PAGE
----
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Woebot
20-09-2005, 12:57 PM
Got a ton of info to drop on this thread (examining them in detail recently!!!), but in the meantime thought I'd open up the discussion to see what you people thought.....

mms
20-09-2005, 02:01 PM
love them - they look fine to me - and they do the job in rural areas that require less electricity

Melchior
21-09-2005, 01:22 AM
If I could have one on my roof, I would. Love the hell out of them.

David Bellamy came to Australia and NZ earlier this year to rail against them, and Russle Brown did a radio interview with a engineer who explained why Bellamy was utterly, utterly wrong on just about everything as it related to the NZ case. I'll see if I can find the link.

Woebot
21-09-2005, 09:20 AM
love them - they look fine to me - and they do the job in rural areas that require less electricity

i totally agree mms.

Woebot
21-09-2005, 09:24 AM
but you know the tide is turning against them in scotland....

check this link:
http://scotlandonsunday.scotsman.com/index.cfm?id=436522005

(you may to to log in but its worth it)

and have a look at this:

Woebot
21-09-2005, 09:35 AM
These people (who I think are fairly wretched, though they may have point....) are lobbying against them.

http://www.viewsofscotland.org/

and they've a library of stuff here:

http://www.viewsofscotland.org/library/

The main UK regulating body is these people:

http://www.bwea.com/index.html

and they've quite a cool map of operational farms here:

http://www.bwea.com/ukwed/map-operational.html

Which doesnt look anything like the other peoples map does it (scratches head)

This is a big lobbying organisation:

http://www.embracewind.com/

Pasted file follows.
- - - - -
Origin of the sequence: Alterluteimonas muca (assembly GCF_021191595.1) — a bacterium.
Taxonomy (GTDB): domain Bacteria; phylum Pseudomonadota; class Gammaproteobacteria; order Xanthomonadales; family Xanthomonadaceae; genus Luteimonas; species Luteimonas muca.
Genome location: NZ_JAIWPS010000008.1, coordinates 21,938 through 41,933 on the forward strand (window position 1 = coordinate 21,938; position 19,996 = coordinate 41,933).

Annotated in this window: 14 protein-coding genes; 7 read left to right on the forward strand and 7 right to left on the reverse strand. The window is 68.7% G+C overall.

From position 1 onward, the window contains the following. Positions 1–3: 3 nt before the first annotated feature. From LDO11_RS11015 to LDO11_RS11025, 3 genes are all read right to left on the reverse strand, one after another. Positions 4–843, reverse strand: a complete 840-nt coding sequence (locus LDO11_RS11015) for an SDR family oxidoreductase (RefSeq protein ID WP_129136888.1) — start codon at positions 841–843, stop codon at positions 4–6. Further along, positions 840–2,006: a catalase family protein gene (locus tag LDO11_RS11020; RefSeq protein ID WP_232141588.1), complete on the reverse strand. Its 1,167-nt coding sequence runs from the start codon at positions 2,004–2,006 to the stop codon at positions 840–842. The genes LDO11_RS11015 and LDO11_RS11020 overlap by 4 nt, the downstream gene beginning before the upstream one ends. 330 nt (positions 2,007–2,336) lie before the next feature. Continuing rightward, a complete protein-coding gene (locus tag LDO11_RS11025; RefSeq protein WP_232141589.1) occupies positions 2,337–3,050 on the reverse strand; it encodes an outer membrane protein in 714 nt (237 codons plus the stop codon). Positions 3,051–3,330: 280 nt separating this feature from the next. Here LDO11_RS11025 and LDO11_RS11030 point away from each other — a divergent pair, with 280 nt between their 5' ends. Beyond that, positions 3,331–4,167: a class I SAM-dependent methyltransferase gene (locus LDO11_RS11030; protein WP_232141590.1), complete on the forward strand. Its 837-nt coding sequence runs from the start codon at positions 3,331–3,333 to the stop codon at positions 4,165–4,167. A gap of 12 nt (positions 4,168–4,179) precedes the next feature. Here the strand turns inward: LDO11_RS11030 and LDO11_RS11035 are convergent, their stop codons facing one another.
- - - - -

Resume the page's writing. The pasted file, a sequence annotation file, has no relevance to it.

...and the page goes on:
This is an interesting bloke whos been doing it at a home-scale for years (learn how to build your own)

http://www.scoraigwind.com/index.htm

(interesting the proximity of the loonies to the big organisations, you tell its "Wind-Rush" time, when the rough edges havent been airbrushed away by big corporations like these people:

http://www.vestas.com/uk/Home/index.asp

Who are the Danish people who are the largest Wind Turbine manufacturers in the world (the UK representative of which incidentally wont return my calls, though the Danish Office seem amenable!) Being the biggest didnt stop them from losing about $400 million last year....

Quite a cool company specialising in smaller Generators:

http://www.unlimited-power.co.uk/Aerogen_wind_turbines.html

A company specialising in Wind Farm investment (though you'll need at least quarter of a million UK sterling)

http://www.fimltd.co.uk/main.htm

Woebot
21-09-2005, 09:36 AM
If I could have one on my roof, I would. Love the hell out of them.

David Bellamy came to Australia and NZ earlier this year to rail against them, and Russle Brown did a radio interview with a engineer who explained why Bellamy was utterly, utterly wrong on just about everything as it related to the NZ case. I'll see if I can find the link.

bellamy is fucking weird. da-a-vid bell-ur-me.

matt b
21-09-2005, 10:06 AM
these ones are right near our house- its a pleasure to drive past them- low impact and beautiful

http://www.skiptonweb.co.uk/gallery/picture2.asp?id=3757

Lichen
21-09-2005, 11:52 AM
I quite agree, They look stunning. What is local sentiment about them?

matt b
21-09-2005, 12:55 PM
the ones in the picture are on the opposite side of the wharfe valley to ilkley moor, which is pretty much unspoilt (and will stay so). therefore they are liked because the rest of thr surrounding area has been left alone.

when there was talk of putting of having a large wind farm on ilkley moor, people were pretty angry and campaigned to get the moor protected (which happened last year).

to be honest, locals can't really complain about the odd windmill when we've got this fcuker on our doorstep:

mms
21-09-2005, 01:06 PM
here is a farmer frrom cornwall too
http://www.bbc.co.uk/videonation/articles/c/cornwall_windfarm.shtml

one of the first places to get them was on the bypass from truro to st austell
there was a report of country file a few months back about mad protests in the lake district as well
but i think that just because they change the view of the countryside they don't make it worse - they just make it different - the slowness and size of them is relaxing and rather that than some sheep wool blackning power station lumbering over the countryside and poisoning the air .